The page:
Posted on Categories Agriculture/Food System, Forests, Land UseTags , , ,

Op-Ed: Keep commercial marijuana away from our parks

Deborah A. Eppstein and Craig S. Harrison, KENWOOD PRESS

We are shocked by proposed changes to the Cannabis Ordinance that would reduce buffer zones around parks to allow commercial marijuana cultivation on park borders. We think the current 1,000-foot setback from parks to neighboring parcel boundaries should be increased to 2,000 feet. Instead, on Aug. 7, the Board of Supervisors may decide to measure setbacks from the site of the grow instead of the parcel boundary, acquiescing to heavy lobbying by big growers. This would undermine the protection of our parks.

Why is the county rushing to authorize marijuana cultivation next to our parks and homes? It should employ the precautionary principle, as for any new business model. If transition from illegal to legal grows proceeds smoothly, the county can then reconsider modifications on where grows are permitted, based on real-life experience of what works and doesn’t for the community. Instead, the prevailing mood seems to be speed and greed.

Sonoma County is blessed with parks. Hood Mountain Regional Park, Sugarloaf Ridge State Park, Jack London State Park, Trione-Annadel State Park, North Sonoma Mountain Regional Park, and Taylor Mountain Regional Park are treasures. Why endanger them?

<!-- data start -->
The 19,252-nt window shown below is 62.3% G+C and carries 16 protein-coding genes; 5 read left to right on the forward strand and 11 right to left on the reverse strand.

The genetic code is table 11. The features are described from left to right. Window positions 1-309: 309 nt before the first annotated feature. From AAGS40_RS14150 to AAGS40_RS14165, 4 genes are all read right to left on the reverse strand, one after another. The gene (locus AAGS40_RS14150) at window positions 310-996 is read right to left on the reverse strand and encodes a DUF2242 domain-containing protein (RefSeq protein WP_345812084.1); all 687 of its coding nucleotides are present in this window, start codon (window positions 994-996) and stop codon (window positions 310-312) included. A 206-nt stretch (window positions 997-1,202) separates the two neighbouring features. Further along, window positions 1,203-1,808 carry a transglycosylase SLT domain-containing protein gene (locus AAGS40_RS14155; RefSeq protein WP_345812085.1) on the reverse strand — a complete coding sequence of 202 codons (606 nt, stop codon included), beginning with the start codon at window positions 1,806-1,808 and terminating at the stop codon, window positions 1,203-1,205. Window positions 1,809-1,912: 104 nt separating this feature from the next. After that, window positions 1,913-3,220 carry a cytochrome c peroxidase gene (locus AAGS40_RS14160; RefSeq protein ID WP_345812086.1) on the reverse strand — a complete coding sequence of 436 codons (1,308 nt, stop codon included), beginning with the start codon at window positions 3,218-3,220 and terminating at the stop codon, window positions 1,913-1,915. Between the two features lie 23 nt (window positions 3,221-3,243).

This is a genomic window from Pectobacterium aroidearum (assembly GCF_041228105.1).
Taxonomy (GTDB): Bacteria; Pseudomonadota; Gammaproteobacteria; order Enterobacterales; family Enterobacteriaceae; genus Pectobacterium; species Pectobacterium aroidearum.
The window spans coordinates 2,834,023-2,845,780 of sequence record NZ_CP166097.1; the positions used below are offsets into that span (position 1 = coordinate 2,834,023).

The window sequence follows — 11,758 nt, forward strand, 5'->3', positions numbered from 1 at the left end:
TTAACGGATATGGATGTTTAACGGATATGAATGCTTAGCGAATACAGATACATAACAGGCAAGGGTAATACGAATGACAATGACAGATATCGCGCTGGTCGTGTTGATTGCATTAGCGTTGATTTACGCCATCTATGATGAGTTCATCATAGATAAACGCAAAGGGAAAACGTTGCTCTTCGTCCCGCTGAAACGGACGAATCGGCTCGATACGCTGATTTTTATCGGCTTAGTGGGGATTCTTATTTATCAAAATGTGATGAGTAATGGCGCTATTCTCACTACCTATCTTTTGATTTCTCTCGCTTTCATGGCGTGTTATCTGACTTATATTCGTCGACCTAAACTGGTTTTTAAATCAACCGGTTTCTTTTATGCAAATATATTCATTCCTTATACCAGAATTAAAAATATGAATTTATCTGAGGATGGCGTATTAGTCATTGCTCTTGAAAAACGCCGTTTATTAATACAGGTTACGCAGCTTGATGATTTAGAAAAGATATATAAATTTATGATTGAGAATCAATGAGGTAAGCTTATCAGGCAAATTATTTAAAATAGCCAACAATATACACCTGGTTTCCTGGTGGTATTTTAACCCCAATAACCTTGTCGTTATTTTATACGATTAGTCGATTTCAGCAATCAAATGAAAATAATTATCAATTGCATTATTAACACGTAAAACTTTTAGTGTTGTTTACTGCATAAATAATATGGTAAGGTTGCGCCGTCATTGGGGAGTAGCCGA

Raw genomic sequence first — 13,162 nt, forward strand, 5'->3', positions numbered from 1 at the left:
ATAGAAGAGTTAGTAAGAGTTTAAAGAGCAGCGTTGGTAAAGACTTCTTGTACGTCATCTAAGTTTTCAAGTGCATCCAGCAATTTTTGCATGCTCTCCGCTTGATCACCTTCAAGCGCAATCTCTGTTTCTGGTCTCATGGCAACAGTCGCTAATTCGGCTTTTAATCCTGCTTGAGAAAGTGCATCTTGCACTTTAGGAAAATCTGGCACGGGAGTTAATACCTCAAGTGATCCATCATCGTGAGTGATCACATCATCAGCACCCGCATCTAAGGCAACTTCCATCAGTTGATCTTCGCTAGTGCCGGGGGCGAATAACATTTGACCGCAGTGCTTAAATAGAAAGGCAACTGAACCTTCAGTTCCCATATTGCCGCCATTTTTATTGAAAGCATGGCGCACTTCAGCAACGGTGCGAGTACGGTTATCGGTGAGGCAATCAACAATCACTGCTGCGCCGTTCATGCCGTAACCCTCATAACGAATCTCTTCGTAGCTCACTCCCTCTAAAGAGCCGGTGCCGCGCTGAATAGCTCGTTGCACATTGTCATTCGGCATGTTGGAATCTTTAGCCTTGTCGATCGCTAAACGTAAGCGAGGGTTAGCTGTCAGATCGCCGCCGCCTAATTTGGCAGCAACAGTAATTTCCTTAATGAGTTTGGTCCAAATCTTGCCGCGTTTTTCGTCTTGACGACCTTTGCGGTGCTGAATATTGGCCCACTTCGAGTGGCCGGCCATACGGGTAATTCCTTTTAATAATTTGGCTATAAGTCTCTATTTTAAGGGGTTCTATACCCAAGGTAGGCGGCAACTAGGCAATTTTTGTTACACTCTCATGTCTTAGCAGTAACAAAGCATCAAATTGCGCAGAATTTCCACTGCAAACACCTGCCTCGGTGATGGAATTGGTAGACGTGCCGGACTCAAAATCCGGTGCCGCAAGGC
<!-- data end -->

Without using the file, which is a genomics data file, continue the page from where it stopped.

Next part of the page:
Robust buffer zones improve fire protection, facilitate finding illegal grows, and maintain the parks’ undeveloped nature with a transition zone. Allowing commercial grows to operate close by undermines enforcement and the safety of park visitors, who might encounter violence both from illegal grows masquerading as legal ones or legal grows near park boundaries. In rugged areas, it is common for hikers to wander beyond park boundaries. On Cougar Lane, which abuts Hood Mountain, growers often patrol their land with firearms and attack dogs. This intimidates neighbors and potentially hikers in the park.

Read more at http://www.kenwoodpress.com/pub/s/guested